December 1, 2014
Gull Rock Lightkeepers celebrated our 10th anniversary this year. Back in 2004 we learned that the federal government was on the verge of auctioning off Gull Rock to the highest bidder-a last-ditch effort under the National Historic Lighthouse Preservation Act-because no government agencies or nonprofits had stepped forward to restore the storied light. Auctioned lighthouses often end up as private vacation properties, sealed off from the public forever.
We didn't like the sound of that idea, so during the summer of 2004 we formed Gull Rock Lightkeepers, a nonprofit solely dedicated to restoring the light, and eventually opening it up to the public on a limited basis that is compatible with its remote location. During those early years, while we were still getting our feet on the ground, we teamed up with Jeff Shook and the Michigan Lighthouse Conservancy, which was very helpful in getting us started. While MLC has moved on to saving other lights, we still have a strong working relationship with them. Currently they are helping us locate cheap recycled cream city brick to restore Gull Rock's badly spalling exterior.
Back in 2004, Gull Rock was a restoration basket case. For years in the 1970s and 80s there was a piano-sized hole in the roof, allowing moisture to rain in year-round, which is why much of the second floor had pancacked onto the first floor, which in turn had pancacked into the cellar. The Coast Guard had replaced the roof in the 1980s, but by 2004 that roof was leaking again. Things were so bad that we managed to get an emergency restoration grant right away from the prestigious National Trust for Historic Preservation, as well as a crucial grant from the Trust for Architectural Easements. We leveraged those funds for yet another grant from the Michigan Lighthouse Assistance Program, which gave us enough money to replace the roof on the lighthouse and privy-a crucial first step. Volunteers also helped us remove five dumpsters of debris from the cellar, all of which was sifted for historical relics before being shipped to a local landfill. Then we stabilized the privy foundation, installed temporary windows, and-most crucially from a safety standpoint-replaced and restored subfloors throughout the building.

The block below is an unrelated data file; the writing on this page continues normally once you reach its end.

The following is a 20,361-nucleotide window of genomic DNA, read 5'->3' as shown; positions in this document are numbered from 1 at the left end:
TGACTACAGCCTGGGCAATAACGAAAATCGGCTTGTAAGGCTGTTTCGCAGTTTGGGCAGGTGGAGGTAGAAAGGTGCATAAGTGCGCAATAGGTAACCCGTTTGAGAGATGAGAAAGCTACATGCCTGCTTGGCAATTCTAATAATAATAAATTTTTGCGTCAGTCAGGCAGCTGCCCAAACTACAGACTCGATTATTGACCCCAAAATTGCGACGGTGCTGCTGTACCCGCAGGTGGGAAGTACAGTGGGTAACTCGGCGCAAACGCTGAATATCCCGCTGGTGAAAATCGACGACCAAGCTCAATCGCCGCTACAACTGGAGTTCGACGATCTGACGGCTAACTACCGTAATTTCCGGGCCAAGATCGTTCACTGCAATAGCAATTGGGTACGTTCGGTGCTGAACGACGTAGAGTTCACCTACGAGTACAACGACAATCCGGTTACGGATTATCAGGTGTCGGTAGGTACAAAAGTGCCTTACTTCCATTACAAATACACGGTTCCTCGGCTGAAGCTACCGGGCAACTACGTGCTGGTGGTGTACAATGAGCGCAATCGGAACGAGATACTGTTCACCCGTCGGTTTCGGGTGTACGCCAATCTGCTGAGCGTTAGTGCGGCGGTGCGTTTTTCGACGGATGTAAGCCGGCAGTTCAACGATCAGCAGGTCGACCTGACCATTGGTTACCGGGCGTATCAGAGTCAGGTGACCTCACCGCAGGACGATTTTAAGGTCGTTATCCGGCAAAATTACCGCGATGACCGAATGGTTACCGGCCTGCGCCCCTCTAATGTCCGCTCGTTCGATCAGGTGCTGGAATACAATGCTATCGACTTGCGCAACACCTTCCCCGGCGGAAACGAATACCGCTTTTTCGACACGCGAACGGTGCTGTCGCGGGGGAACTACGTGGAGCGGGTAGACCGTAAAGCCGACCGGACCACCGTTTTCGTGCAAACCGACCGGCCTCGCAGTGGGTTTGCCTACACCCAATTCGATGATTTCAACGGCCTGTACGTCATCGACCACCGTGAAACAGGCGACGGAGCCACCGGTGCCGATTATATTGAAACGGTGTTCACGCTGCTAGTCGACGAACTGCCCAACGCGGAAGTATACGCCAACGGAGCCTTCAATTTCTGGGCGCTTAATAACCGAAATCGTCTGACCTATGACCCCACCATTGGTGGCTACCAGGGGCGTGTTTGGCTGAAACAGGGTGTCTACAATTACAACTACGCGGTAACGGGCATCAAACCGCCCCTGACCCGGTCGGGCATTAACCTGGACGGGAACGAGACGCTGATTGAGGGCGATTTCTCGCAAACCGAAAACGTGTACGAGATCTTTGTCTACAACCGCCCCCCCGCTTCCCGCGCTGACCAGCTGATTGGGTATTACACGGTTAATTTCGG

It's been a great decade of renewal at Gull Rock. The building is now stabilized, and safe for volunteers and contractors. We have started a series of educational cruises with the Isle Royale Queen IV out of Copper Harbor, which have been so popular that the Queen is expanding tour offerings next year. We have hundreds of thousands of dollars worth of successful restoration under our belt, but we still have hundreds of thousands of dollars left to go. We have had great success in raising funds for restoration, but ALL of the funds have required matching dollars. Those matching dollars have come from generous donors like you. We hope that you will keep Gull Rock in mind as you draw up your year-end gift-giving plans. With your continued generous support, the next 10 years at Gull Rock can be even better than the last.
Peter AnninExecutive Director
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